- Service AgreementsExploring Payment Formulas for Tribal Trust Lands on the Oneida Reservation
Many tribal governments throughout the United States struggle with developing and maintaining positive relationships with other governments that have overlapping boundaries.1 Sometimes a tribe and other governments are able to strike an accord and realize a wide array of ways their respective governments can complement each other in order to provide the best services to their shared communities. Other times tribal and local governments find themselves tied up in litigation and negative public relations campaigns due to their inability to find a way to peacefully coexist. The Oneida Tribe of Indians of Wisconsin is no different: the tribe enjoys cooperative relationships with most local governments and uncooperative relationships with one. With any luck, tribes and local governments throughout the United States can learn from these experiences as they seek to work toward positive government-to-government relationships.
The Oneida Tribe and local governments have negotiated and continue to negotiate agreements to cover the costs of providing government services to these tax-exempt properties. The problem is that there is little guidance for tribes and local governments to use when considering how to value government services and how to determine what constitutes a fair and equitable payment. The purpose of this study is to use the Oneida Reservation as a qualitative case study to start to gain a better understanding of how the Oneida Tribe and local governments have determined how to structure their payments in hopes of providing guidance for future decision makers on the Oneida Reservation and on other reservation communities in the United States. Unlike other literature on the subject of state-tribal intergovernmental relationships, this study did not focus on increasing tribal sovereignty, questioning state [End Page 347] sovereignty, or empowering one government over the other. Rather, this study approached the problem from a community perspective with an end goal of providing guidance for tribal and local government decision makers who want to find ways to work together.
History of Landownership
In order to understand the current situation the Oneida Tribe faces with respect to its relationships with surrounding governments, an understanding of the tribe’s history with respect to its land base is important. Prior to European contact, the Oneida people lived in what would later become New York State.2 In the 1800s the Oneida people were dispossessed of their land through a series of illegal land transactions. At the same time, there was mounting pressure for New York tribes, including the Oneida, to move westward. In the 1820s the Oneida people moved to what would later become the state of Wisconsin. In 1838 the Oneida Tribe entered into a treaty with the United States, securing a 65,400-acre reservation.3 In 1887, as part of a federal Indian policy aimed at assimilating Indian people into mainstream society, Congress passed the General Allotment Act in an attempt to break up tribal landholdings throughout the United States, taking title from tribal governments and transferring ownership to individual tribal members.4 The majority of the land on the Oneida Reservation was allotted by 1891. With a handful of exceptions, this land became taxable within a few decades. Through tax foreclosures, mortgage foreclosures, and predatory acquisitions, the Oneida people lost title to much of the land on the Oneida Reservation. Although allotment did not disestablish or diminish the reservation, it had devastating effects on tribal land bases and the Indian community.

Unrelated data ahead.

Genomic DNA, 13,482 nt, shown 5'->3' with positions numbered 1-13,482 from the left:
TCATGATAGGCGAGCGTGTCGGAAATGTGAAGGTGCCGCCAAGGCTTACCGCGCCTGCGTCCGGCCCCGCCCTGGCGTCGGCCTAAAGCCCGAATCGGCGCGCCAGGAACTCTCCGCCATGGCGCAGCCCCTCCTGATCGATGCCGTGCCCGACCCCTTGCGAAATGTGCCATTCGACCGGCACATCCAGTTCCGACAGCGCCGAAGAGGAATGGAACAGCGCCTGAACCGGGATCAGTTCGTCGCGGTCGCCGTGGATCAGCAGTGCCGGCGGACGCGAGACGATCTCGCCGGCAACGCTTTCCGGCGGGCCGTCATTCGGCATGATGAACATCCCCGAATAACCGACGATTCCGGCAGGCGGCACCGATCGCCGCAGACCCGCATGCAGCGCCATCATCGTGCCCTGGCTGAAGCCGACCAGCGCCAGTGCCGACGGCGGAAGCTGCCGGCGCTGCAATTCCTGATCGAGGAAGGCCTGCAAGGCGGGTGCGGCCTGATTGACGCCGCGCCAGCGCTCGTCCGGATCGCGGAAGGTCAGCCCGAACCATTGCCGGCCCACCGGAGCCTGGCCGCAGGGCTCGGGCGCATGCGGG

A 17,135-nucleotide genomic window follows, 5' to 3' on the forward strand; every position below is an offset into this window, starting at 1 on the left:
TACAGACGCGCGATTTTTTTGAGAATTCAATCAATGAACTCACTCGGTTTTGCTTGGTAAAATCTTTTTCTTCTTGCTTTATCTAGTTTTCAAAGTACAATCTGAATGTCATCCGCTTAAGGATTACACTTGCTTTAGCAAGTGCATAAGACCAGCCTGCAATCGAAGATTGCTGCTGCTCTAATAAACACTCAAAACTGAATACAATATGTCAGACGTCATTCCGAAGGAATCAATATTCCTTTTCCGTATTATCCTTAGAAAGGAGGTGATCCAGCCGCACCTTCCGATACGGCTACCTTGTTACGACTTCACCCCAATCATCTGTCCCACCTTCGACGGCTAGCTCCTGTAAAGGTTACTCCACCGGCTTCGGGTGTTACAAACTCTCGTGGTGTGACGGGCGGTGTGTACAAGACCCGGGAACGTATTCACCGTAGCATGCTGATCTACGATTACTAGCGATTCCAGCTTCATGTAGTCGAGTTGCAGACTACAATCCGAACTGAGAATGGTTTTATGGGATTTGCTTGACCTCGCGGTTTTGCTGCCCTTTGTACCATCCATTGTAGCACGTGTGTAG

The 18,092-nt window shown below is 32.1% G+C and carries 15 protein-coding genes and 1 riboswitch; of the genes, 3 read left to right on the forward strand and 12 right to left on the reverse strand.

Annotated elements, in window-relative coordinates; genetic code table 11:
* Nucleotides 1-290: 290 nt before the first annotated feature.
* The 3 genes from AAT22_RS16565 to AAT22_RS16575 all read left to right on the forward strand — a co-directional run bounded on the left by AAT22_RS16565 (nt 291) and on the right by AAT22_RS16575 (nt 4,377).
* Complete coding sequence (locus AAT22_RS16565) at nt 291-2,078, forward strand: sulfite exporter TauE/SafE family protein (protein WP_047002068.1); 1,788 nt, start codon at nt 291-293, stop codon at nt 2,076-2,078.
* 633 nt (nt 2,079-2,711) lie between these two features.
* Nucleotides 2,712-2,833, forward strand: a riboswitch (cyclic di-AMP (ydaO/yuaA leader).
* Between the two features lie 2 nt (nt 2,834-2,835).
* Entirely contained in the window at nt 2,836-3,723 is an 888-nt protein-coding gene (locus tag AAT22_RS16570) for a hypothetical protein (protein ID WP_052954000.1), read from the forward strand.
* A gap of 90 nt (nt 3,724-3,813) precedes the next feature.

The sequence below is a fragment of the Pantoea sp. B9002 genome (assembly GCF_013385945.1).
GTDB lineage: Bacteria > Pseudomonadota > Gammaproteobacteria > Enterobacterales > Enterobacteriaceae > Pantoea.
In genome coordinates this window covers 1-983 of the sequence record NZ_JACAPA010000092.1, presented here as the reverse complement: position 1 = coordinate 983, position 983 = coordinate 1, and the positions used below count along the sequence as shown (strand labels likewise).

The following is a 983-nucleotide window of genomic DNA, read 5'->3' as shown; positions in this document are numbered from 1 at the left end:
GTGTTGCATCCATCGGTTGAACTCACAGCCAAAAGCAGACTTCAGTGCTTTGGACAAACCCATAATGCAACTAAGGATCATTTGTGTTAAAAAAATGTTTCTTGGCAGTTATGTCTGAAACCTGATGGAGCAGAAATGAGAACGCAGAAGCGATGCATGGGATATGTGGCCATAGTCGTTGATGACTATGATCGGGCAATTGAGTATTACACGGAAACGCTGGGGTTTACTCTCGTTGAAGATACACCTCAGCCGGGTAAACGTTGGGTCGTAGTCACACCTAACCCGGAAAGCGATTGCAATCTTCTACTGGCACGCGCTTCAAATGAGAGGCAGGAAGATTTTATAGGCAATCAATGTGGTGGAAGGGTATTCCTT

In the late 1920s and 1930s, through a publication now known as the Meriam Report, Congress learned that the Allotment Act had not succeeded in assimilating tribal members into mainstream society and had not improved the living conditions of Indian people.5 Federal Indian policy shifted to one of self-determination, and in 1934 Congress passed the Indian Reorganization Act (ira) in an effort to restore management of tribal affairs to tribal governments and to provide a mechanism for tribes to reacquire land lost through the General Allotment Act.6 The [End Page 348] ira allowed the federal government to take land into trust for individual tribal members and for Indian tribes.
The Oneida Tribe, like many...